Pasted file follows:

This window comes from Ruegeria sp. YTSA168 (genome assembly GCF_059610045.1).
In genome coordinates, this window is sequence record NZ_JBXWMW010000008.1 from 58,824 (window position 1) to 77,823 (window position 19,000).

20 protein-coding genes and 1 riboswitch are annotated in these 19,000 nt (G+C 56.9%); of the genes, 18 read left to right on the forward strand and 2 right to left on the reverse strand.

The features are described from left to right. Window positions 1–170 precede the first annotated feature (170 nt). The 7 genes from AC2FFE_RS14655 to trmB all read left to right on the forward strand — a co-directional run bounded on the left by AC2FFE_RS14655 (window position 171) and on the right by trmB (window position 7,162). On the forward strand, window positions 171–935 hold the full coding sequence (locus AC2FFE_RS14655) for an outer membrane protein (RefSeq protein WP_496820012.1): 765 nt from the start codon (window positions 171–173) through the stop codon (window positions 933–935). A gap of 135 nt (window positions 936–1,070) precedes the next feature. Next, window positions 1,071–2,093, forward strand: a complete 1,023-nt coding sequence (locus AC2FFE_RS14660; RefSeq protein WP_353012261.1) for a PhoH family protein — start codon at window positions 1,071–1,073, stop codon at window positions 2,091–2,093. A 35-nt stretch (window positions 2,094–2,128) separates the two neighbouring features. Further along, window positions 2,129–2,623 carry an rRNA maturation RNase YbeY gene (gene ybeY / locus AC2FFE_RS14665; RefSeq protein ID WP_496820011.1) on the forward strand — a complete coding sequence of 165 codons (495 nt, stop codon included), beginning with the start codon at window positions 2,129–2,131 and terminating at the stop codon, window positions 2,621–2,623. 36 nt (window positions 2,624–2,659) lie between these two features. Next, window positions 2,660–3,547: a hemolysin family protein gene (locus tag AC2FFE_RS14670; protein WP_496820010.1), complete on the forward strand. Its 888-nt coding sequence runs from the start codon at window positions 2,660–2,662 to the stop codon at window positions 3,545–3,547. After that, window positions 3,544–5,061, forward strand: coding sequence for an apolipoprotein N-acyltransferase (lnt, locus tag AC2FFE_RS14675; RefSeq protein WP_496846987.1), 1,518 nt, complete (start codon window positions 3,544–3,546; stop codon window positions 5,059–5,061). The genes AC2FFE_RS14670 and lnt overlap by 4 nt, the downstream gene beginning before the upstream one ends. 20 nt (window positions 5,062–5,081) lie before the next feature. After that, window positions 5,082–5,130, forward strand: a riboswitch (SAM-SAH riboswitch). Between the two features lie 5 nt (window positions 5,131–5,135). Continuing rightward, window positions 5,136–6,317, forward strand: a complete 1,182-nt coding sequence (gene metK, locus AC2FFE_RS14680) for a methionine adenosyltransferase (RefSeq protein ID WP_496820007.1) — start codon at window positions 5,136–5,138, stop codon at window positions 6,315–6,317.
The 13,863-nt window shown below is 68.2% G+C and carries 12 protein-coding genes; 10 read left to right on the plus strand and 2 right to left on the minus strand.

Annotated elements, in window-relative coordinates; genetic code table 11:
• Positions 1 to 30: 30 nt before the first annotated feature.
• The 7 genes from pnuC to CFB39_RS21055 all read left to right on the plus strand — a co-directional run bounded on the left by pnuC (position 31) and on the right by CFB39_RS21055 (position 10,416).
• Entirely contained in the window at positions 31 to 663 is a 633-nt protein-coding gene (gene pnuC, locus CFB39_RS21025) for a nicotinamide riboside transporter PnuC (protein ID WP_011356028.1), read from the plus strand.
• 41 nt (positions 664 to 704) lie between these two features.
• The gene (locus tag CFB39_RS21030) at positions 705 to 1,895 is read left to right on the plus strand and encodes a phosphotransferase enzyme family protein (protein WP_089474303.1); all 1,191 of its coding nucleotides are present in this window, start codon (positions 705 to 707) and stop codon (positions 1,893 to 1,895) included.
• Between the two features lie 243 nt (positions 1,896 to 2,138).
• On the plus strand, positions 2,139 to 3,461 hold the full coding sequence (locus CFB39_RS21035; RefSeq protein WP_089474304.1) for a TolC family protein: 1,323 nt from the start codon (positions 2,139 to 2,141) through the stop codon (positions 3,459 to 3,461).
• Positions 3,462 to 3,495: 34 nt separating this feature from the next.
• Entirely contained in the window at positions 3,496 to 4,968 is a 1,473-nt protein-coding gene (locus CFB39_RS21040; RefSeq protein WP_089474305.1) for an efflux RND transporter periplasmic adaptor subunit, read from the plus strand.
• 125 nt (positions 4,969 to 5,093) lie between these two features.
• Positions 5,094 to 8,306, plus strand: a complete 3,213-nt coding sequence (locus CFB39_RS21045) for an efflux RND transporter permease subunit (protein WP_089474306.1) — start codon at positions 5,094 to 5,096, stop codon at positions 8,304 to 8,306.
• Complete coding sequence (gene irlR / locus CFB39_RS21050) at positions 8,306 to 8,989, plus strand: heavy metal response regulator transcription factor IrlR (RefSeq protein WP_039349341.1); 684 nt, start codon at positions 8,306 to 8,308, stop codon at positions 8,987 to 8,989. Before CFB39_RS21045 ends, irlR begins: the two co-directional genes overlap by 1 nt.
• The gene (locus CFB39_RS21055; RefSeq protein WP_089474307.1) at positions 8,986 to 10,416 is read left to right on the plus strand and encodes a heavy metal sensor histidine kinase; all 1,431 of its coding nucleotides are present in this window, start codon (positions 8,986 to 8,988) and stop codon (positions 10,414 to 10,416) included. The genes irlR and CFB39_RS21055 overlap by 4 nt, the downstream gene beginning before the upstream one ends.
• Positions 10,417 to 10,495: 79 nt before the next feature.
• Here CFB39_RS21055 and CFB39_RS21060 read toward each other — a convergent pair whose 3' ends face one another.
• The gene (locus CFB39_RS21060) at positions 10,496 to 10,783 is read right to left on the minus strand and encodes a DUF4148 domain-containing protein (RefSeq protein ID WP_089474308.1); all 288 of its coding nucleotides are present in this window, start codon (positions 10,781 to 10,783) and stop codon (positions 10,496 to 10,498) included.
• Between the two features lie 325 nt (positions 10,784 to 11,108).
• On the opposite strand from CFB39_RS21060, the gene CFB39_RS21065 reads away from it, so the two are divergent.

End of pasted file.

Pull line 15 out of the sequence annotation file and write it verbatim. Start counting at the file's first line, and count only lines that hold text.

• Entirely contained in the window at positions 3,496 to 4,968 is a 1,473-nt protein-coding gene (locus CFB39_RS21040; RefSeq protein WP_089474305.1) for an efflux RND transporter periplasmic adaptor subunit, read from the plus strand.